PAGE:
Stack Overflow is a community of 4.7 million programmers, just like you, helping each other.

Join them; it only takes a minute:

Sign up
Join the Stack Overflow community to:
  1. Ask programming questions
  2. Answer and help your peers
  3. Get recognized for your expertise

Anyone have any idea how to sort number by length?

Ex : (11,111,122,12,2,13,21,15,211,22,213,2004)

I wanted the sorted array to be:

11
12
13
15
111
122
2
21
22
213
2004
share|improve this question
    
211 is missing from your desired output. – Sinan Ünür Nov 14 '12 at 4:08

The desired output seems to indicate you don't just want to sort by the number of digits, but rather first sort by the first digit and then by the length.

The desired output you show omits 211, so I just put it where it belonged according to my understanding.

#!/usr/bin/env perl

use strict;
use warnings;

use Test::More;

my @source = (11, 111, 122, 12, 2, 13, 21, 15, 211, 22, 213, 2004);
my @desired = (11, 12, 13, 15, 111, 122, 2, 21, 22, 211, 213, 2004);

my @sorted =sort {
    substr($a, 0, 1) <=> substr($b, 0, 1) ||
    length($a) <=> length($b) || 
    $a <=> $b # thanks @ikegami
} @source;

is_deeply(\@sorted, \@desired, 'Sorted and desired are the same');
share|improve this answer
2  
That could just as easily give 15,13,12,11,... as 11,12,13,15,... Not sure if that matters. – ikegami Nov 14 '12 at 4:24
    
Thank you @Sinan, This is what I'm looking for. Actually, I want to implement it in hash function, the order number is as key. How I can do that.? thanks for your help – Tom Erdos Nov 14 '12 at 4:41
    
huh? Are you asking for for (sort ... keys(%hash)) { $hash{$_} }? – ikegami Nov 14 '12 at 5:35
    
Please edit your question to show exactly what you are trying to achieve. – Sinan Ünür Nov 14 '12 at 14:47
my @sorted =
   sort { substr($a,0,1) <=> substr($b,0,1) || $a <=> $b }
    @unsorted;

gives the order you requested. Or maybe you want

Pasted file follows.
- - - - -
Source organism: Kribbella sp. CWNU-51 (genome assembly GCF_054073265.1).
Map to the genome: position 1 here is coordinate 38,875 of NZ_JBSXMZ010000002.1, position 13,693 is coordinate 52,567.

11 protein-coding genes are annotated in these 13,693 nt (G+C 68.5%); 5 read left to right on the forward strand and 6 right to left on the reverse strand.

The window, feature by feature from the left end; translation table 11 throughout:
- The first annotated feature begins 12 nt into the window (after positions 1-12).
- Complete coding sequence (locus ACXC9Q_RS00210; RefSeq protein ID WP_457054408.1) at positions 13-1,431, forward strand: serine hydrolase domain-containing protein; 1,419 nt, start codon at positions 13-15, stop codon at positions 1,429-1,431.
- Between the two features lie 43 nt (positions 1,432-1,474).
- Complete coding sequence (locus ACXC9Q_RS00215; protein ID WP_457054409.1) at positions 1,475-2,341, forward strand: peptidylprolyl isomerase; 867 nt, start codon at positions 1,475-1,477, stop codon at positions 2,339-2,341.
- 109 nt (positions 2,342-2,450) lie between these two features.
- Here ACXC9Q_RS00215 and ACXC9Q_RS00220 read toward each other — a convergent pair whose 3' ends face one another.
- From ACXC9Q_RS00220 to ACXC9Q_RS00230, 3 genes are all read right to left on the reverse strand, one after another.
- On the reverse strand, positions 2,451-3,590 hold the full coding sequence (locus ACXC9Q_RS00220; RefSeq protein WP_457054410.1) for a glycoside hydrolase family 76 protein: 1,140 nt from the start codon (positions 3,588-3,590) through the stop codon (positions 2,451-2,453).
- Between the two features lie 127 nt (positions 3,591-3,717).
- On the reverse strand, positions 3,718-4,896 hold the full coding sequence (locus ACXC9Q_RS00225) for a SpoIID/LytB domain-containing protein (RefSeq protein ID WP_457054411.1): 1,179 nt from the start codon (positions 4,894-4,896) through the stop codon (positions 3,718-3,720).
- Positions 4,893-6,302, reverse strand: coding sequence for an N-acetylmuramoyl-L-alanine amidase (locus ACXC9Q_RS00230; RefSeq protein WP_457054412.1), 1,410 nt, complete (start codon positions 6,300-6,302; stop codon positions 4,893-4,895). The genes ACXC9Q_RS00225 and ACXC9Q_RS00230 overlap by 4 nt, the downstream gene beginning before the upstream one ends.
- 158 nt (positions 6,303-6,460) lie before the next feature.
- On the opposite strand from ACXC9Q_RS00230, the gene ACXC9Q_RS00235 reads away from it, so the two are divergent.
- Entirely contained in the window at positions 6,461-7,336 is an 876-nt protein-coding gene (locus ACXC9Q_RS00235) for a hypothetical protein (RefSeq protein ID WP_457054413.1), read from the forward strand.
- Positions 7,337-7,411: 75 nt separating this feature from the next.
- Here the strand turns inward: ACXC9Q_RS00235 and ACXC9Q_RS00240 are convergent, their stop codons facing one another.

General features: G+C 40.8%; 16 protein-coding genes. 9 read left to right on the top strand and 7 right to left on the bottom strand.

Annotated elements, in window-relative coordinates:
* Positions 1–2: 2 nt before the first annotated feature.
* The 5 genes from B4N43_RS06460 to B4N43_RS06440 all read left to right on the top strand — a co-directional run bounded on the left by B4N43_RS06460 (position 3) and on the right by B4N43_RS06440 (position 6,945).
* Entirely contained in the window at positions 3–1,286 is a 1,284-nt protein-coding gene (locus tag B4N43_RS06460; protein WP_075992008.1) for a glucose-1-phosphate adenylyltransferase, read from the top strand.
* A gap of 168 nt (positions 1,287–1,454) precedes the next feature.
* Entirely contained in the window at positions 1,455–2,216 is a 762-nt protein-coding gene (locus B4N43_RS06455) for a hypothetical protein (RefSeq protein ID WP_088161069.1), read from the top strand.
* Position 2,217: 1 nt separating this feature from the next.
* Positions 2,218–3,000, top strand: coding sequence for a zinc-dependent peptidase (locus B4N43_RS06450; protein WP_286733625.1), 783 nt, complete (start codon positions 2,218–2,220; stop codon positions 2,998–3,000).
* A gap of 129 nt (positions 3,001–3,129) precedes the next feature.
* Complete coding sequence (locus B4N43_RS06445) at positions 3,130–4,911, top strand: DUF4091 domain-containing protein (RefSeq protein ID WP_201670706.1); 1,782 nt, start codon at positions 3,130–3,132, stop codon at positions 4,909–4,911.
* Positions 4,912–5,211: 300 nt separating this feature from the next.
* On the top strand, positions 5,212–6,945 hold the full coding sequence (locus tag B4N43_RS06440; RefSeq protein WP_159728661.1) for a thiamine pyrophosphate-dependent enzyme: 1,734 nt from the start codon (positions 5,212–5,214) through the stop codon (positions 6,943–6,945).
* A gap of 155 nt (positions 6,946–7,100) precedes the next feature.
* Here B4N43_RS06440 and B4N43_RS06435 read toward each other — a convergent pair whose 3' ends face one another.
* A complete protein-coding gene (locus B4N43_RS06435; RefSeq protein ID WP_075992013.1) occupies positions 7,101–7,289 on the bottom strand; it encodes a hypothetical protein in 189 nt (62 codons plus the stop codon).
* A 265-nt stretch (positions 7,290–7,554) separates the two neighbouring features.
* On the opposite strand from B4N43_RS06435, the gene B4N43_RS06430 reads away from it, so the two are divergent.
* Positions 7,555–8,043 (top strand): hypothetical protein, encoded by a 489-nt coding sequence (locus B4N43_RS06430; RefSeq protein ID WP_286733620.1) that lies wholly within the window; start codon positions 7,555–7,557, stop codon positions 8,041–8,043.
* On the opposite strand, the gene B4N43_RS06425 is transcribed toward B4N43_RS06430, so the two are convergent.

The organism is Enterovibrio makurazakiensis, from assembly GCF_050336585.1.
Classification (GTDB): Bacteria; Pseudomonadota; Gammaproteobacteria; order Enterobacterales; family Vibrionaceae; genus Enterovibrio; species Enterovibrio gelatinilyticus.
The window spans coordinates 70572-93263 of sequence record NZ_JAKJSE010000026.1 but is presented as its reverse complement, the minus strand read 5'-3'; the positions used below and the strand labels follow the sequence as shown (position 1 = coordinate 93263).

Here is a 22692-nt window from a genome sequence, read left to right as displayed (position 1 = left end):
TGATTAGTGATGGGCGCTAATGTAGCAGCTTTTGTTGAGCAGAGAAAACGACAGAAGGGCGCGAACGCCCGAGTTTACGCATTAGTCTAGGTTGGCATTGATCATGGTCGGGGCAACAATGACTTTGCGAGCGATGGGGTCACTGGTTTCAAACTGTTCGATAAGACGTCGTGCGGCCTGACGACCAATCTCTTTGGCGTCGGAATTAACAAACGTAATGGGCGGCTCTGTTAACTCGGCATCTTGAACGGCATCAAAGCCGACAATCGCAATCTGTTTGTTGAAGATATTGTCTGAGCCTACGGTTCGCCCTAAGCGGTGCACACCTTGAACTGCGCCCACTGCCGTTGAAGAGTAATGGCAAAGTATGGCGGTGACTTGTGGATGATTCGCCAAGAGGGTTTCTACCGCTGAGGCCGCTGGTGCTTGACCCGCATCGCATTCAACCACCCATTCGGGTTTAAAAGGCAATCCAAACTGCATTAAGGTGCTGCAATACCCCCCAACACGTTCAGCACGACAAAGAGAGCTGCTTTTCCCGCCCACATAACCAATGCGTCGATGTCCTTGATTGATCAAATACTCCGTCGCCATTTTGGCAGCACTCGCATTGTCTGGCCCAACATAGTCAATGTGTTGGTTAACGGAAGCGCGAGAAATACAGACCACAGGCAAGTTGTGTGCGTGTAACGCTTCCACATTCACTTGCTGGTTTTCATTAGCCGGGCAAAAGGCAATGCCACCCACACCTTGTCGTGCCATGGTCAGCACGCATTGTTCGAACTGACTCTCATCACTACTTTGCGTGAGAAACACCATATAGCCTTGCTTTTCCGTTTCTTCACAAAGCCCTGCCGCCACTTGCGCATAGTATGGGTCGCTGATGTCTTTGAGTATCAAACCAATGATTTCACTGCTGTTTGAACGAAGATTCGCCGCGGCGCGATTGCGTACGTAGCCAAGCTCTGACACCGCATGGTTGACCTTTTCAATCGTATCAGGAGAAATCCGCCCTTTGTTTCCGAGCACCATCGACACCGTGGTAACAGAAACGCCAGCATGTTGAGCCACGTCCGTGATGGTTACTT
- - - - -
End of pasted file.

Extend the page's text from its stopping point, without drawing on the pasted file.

my @sorted =
   sort {  substr($a,0,1) <=> substr($b,0,1)
        || length($a) <=> length($b)
        || $a <=> $b }
   @unsorted;

If 211 wasn't missing from the output you provided, I could would tell you which one you want.

share|improve this answer

Consider a so-called Schwartzian transform, which avoids recomputing the sort keys by temporarily associating them with the input items:

my @sorted =
    map { $_->[0] }
    sort { $a->[1] cmp $b->[1] or $a->[0] <=> $b->[0] }
    map { [ $_ => sprintf "%.1s%08x", $_, length ] }
    @source;
share|improve this answer
    
See also List::Utils::sort_by – LeoNerd Nov 15 '12 at 12:15
    
You mean List::UtilsBy::sort_by, right? BTW, agreed, it definitely should be merged into List::Util/List::MoreUtils! – creaktive Nov 15 '12 at 13:55
    
Eryes, that one. Shame I can't edit the comment. – LeoNerd Nov 15 '12 at 18:35

This is provided by List::UtilsBy::sort_by

use List::UtilsBy qw( sort_by );

my @sorted = sort_by { sprintf "%.1s%08x", $_, length } @source;

It's much the same as the Schwartzian Transform solutions others have suggested, but wrapped in a neat abstraction.

share|improve this answer

Your Answer

 
discard

By posting your answer, you agree to the privacy policy and terms of service.

Not the answer you're looking for? Browse other questions tagged or ask your own question.